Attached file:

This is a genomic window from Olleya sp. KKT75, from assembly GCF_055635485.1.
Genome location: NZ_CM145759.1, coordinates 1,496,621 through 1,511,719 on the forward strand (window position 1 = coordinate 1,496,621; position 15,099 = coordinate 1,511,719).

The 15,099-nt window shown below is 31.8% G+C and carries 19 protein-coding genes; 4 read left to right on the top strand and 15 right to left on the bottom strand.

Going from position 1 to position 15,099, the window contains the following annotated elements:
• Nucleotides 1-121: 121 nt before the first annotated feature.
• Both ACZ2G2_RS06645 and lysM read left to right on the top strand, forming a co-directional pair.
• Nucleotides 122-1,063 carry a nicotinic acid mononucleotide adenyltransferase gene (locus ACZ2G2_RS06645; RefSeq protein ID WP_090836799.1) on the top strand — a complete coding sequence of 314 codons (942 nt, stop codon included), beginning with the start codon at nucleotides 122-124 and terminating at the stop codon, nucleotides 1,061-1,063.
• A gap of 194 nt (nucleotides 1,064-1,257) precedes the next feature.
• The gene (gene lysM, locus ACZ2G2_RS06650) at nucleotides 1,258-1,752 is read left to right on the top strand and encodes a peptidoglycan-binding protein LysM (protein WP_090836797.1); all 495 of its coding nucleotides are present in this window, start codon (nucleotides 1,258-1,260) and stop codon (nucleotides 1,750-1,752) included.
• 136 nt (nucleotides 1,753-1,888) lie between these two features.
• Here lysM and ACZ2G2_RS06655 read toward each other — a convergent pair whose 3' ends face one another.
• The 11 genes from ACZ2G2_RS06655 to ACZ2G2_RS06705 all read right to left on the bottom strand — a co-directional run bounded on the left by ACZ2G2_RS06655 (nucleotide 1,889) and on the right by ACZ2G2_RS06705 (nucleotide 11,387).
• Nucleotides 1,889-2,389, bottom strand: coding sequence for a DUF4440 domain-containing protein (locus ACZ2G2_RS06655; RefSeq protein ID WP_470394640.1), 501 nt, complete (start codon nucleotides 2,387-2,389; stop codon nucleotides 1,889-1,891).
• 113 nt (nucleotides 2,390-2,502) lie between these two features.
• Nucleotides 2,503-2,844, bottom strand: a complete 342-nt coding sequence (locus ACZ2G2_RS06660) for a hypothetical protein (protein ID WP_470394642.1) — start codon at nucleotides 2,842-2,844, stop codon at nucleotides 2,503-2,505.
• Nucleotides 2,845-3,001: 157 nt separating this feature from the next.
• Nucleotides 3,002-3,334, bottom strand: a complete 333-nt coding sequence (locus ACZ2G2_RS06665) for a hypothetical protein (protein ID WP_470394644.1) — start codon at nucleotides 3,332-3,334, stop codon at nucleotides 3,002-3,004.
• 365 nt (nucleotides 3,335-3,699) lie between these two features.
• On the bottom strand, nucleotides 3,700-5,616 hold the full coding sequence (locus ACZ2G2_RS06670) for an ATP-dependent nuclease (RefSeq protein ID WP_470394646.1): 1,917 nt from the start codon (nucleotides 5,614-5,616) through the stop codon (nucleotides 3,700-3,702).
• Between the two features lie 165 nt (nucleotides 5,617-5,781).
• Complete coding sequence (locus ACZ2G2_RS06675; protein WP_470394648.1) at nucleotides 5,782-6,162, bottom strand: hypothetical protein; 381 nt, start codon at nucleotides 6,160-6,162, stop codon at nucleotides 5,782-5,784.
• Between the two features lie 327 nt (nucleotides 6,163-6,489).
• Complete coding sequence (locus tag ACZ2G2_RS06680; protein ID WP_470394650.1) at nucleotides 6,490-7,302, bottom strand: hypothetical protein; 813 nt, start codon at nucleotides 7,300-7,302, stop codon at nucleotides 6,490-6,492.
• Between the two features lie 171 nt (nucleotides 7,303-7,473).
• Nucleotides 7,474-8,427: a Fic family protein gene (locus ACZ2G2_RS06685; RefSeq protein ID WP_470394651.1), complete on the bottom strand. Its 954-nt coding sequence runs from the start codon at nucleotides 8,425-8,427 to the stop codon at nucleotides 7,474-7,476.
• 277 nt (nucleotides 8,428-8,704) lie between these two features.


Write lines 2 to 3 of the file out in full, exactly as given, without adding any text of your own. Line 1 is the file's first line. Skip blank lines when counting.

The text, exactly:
Genome location: NZ_CM145759.1, coordinates 1,496,621 through 1,511,719 on the forward strand (window position 1 = coordinate 1,496,621; position 15,099 = coordinate 1,511,719).

The 15,099-nt window shown below is 31.8% G+C and carries 19 protein-coding genes; 4 read left to right on the top strand and 15 right to left on the bottom strand.